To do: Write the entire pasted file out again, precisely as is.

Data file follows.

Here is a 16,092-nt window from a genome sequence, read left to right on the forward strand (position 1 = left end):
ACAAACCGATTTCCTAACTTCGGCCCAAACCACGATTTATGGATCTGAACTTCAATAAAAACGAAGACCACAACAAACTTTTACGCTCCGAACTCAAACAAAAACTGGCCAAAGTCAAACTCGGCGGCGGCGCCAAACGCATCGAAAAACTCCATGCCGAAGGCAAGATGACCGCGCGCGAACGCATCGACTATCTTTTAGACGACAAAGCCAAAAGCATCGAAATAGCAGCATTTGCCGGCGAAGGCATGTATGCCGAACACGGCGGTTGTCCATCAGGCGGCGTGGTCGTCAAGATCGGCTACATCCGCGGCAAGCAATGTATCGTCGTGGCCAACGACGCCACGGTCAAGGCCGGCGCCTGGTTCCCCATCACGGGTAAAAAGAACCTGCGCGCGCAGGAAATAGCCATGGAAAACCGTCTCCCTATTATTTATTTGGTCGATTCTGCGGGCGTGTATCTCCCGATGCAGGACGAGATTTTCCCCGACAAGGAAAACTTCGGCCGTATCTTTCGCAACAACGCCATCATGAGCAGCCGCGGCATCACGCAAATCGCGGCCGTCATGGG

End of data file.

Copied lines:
Here is a 16,092-nt window from a genome sequence, read left to right on the forward strand (position 1 = left end):
ACAAACCGATTTCCTAACTTCGGCCCAAACCACGATTTATGGATCTGAACTTCAATAAAAACGAAGACCACAACAAACTTTTACGCTCCGAACTCAAACAAAAACTGGCCAAAGTCAAACTCGGCGGCGGCGCCAAACGCATCGAAAAACTCCATGCCGAAGGCAAGATGACCGCGCGCGAACGCATCGACTATCTTTTAGACGACAAAGCCAAAAGCATCGAAATAGCAGCATTTGCCGGCGAAGGCATGTATGCCGAACACGGCGGTTGTCCATCAGGCGGCGTGGTCGTCAAGATCGGCTACATCCGCGGCAAGCAATGTATCGTCGTGGCCAACGACGCCACGGTCAAGGCCGGCGCCTGGTTCCCCATCACGGGTAAAAAGAACCTGCGCGCGCAGGAAATAGCCATGGAAAACCGTCTCCCTATTATTTATTTGGTCGATTCTGCGGGCGTGTATCTCCCGATGCAGGACGAGATTTTCCCCGACAAGGAAAACTTCGGCCGTATCTTTCGCAACAACGCCATCATGAGCAGCCGCGGCATCACGCAAATCGCGGCCGTCATGGG